Little Leap Forward: A Boy in Beijing

Little Leap Forward: A Boy in Beijing

by Yue. Guo, Clare Farrow, Helen Cann
     
 

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Editorial Reviews

Children's Literature - Michael Jung
The year is 1966, and seven-year-old Little Leap Forward is growing up in Beijing. While life is difficult in this post-war environment, it is also fun for Little Leap Forward and his friend Little Little. They spend their free time flying homemade kites, catching fish, and playing by the riverbank. On one of these outings, Little Little catches a tiny bird and gives it to Little Leap Forward as a gift. Little Leap Forward cares for the bird, and he cannot understand why his new pet refuses to sing. Then the Cultural Revolution breaks out, Little Leap Forward finds that many traditional Chinese books, songs, and practices are being banned in the name of creating a new China. Feeling a life of freedom is better than life in a cage, he sets his bird free. Based on Guo Yue's childhood experiences in Beijing, this book both speaks out against certain Chinese communist practices and punctures Western misconceptions about the Chinese. While Chinese people often have been stereotyped as a single-minded robotic race, the community Little Leap Forward describes is full of diversity and beauty. Life is never boring for the children, who spend their time creating their own games, working with their families, and exploring natural wonders by the riverbank. Rich in poetry and spirit, this book will provide insights for those who know little about China and the Cultural Revolution. It should be noted, however, that any lessons built around this book should also teach students about modern-day China, lest students believe that China is still in the post-war state described here. Reviewer: Michael Jung
School Library Journal

Gr 3-6

Living in Beijing with their large, loving families, Little Leap Forward and Little-Little are the best of friends. One day clever Little-Little captures a small yellow bird that he gives to Little Leap Forward. Though Little Leap Forward plays his flute and tries to get Little Cloud to sing, she remains silent. When the terrible disruptions of the Cultural Revolution begin, Little Leap Forward senses the fear and sadness of his friends and family. And as their lives become more and more constricted, he begins to understand why he must release his precious bird if he wants to hear her sing. Based on Guo's childhood, this is a gentle, lyrical story, yet the undercurrents of change and loss are strong. Though the metaphor of the bird is part of the fabric of the tale, the author never becomes moralistic or didactic, and the horrors of the Revolution never overwhelm the story. Because of this, the novel is suitable for readers younger than those who might pick up Ji-Li Jiang's Red Scarf Girl (HarperCollins, 1997), Chun Yu's Little Green (S & S, 2005), or Moying Li's Snow Falling in Spring (Farrar, 2008). The afterword includes a brief, accessible explanation of the Cultural Revolution. As a final plus, the book is beautifully designed. Kites, an important element in the story, are used on the elegant endpapers, and numerous illustrations, full of jewel-toned colors, are scattered throughout. In every way, this is a book to savor.-Barbara Scotto, Children's Literature New England, Brookline, MA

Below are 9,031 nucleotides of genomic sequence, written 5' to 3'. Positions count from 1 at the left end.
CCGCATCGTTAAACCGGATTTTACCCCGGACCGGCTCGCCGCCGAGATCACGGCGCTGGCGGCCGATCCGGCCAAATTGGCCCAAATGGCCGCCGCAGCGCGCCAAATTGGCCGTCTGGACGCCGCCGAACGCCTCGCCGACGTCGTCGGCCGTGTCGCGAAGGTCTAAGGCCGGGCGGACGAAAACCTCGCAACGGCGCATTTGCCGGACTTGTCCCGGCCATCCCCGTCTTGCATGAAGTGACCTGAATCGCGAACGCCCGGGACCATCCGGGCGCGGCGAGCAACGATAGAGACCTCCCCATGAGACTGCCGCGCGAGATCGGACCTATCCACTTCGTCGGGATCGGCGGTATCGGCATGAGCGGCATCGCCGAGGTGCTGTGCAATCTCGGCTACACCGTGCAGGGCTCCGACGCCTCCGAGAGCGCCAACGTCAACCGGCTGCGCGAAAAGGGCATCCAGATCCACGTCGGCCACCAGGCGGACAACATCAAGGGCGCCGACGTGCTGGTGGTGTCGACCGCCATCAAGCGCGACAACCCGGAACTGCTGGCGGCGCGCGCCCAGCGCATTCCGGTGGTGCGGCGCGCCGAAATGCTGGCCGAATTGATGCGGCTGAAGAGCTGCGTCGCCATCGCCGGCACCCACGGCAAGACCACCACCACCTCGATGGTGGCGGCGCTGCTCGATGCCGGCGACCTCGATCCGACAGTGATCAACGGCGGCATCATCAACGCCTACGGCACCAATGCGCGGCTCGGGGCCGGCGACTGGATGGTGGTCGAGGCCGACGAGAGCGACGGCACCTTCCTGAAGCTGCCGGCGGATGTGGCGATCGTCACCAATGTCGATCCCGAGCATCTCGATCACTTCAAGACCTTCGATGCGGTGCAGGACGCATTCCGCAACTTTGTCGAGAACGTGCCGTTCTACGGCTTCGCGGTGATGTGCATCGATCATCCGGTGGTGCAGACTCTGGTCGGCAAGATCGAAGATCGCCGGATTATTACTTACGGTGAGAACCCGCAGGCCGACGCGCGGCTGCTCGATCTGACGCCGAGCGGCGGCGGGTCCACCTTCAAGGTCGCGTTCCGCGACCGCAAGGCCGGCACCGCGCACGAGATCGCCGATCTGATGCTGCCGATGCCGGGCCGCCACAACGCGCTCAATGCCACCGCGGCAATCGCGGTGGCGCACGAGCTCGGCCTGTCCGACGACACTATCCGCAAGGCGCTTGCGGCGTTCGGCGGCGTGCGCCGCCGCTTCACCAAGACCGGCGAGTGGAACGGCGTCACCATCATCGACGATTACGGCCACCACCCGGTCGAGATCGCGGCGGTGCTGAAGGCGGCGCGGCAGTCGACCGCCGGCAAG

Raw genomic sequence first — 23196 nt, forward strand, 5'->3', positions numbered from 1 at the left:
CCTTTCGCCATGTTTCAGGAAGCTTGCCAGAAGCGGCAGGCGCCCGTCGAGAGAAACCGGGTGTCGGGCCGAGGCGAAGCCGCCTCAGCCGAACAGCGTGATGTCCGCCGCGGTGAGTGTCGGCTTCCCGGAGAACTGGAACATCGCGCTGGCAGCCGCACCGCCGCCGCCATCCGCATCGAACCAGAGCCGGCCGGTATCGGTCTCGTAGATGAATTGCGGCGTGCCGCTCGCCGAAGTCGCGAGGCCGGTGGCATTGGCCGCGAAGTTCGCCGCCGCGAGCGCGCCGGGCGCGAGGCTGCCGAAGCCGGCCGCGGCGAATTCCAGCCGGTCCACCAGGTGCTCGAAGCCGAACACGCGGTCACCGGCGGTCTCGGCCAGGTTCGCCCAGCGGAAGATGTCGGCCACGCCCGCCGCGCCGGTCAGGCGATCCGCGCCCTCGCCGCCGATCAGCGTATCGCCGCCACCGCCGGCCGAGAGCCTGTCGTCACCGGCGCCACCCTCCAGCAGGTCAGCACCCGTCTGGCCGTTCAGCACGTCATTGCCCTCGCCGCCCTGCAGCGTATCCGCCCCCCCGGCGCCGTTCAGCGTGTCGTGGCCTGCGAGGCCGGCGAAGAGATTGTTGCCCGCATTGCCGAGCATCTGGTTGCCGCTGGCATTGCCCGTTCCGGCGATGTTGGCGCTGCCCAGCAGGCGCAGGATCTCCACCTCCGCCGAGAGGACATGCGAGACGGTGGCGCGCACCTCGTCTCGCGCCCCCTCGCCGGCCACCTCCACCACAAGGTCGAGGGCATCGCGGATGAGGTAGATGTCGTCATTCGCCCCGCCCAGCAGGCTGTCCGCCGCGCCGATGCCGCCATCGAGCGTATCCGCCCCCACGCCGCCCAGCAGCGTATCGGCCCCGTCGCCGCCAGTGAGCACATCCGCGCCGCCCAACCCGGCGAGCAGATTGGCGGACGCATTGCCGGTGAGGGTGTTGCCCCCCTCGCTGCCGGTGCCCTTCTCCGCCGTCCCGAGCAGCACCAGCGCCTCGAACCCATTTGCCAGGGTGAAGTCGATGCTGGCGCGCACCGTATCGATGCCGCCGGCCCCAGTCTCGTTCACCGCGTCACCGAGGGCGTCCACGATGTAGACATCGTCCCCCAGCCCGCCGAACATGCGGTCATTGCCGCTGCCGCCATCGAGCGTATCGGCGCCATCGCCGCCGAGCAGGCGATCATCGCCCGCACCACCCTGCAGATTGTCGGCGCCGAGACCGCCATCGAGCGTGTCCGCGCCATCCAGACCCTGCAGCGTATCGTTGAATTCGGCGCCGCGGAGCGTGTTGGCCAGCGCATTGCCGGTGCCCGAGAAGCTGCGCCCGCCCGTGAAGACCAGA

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Product Details

ISBN-13:
9781846861147
Publisher:
Barefoot Books
Publication date:
09/01/2008
Pages:
126
Product dimensions:
6.32(w) x 8.18(h) x 0.63(d)
Lexile:
810L (what's this?)
Age Range:
8 - 11 Years

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